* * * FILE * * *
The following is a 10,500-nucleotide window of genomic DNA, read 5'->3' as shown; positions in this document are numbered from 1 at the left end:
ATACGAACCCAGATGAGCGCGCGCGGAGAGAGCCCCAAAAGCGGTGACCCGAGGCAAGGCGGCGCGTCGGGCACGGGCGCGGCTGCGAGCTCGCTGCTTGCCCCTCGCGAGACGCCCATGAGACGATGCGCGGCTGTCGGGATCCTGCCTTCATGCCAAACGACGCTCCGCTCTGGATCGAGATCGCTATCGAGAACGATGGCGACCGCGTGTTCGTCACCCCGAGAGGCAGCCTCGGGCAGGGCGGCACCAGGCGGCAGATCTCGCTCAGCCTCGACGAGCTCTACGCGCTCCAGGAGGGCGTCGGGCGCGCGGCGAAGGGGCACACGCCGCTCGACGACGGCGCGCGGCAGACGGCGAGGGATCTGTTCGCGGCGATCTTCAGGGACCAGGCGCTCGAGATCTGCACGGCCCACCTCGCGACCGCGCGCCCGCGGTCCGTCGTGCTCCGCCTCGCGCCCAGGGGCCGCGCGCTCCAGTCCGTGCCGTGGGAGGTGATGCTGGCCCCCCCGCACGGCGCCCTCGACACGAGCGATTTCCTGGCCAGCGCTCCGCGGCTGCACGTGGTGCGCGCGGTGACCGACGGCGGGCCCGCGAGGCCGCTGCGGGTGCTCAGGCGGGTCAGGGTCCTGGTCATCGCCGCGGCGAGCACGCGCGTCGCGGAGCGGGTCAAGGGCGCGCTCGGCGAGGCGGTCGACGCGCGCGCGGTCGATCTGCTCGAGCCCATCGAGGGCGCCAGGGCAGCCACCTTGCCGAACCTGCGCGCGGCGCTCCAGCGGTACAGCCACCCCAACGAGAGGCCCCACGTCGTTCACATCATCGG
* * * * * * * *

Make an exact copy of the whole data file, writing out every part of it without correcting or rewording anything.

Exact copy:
The following is a 10,500-nucleotide window of genomic DNA, read 5'->3' as shown; positions in this document are numbered from 1 at the left end:
ATACGAACCCAGATGAGCGCGCGCGGAGAGAGCCCCAAAAGCGGTGACCCGAGGCAAGGCGGCGCGTCGGGCACGGGCGCGGCTGCGAGCTCGCTGCTTGCCCCTCGCGAGACGCCCATGAGACGATGCGCGGCTGTCGGGATCCTGCCTTCATGCCAAACGACGCTCCGCTCTGGATCGAGATCGCTATCGAGAACGATGGCGACCGCGTGTTCGTCACCCCGAGAGGCAGCCTCGGGCAGGGCGGCACCAGGCGGCAGATCTCGCTCAGCCTCGACGAGCTCTACGCGCTCCAGGAGGGCGTCGGGCGCGCGGCGAAGGGGCACACGCCGCTCGACGACGGCGCGCGGCAGACGGCGAGGGATCTGTTCGCGGCGATCTTCAGGGACCAGGCGCTCGAGATCTGCACGGCCCACCTCGCGACCGCGCGCCCGCGGTCCGTCGTGCTCCGCCTCGCGCCCAGGGGCCGCGCGCTCCAGTCCGTGCCGTGGGAGGTGATGCTGGCCCCCCCGCACGGCGCCCTCGACACGAGCGATTTCCTGGCCAGCGCTCCGCGGCTGCACGTGGTGCGCGCGGTGACCGACGGCGGGCCCGCGAGGCCGCTGCGGGTGCTCAGGCGGGTCAGGGTCCTGGTCATCGCCGCGGCGAGCACGCGCGTCGCGGAGCGGGTCAAGGGCGCGCTCGGCGAGGCGGTCGACGCGCGCGCGGTCGATCTGCTCGAGCCCATCGAGGGCGCCAGGGCAGCCACCTTGCCGAACCTGCGCGCGGCGCTCCAGCGGTACAGCCACCCCAACGAGAGGCCCCACGTCGTTCACATCATCGG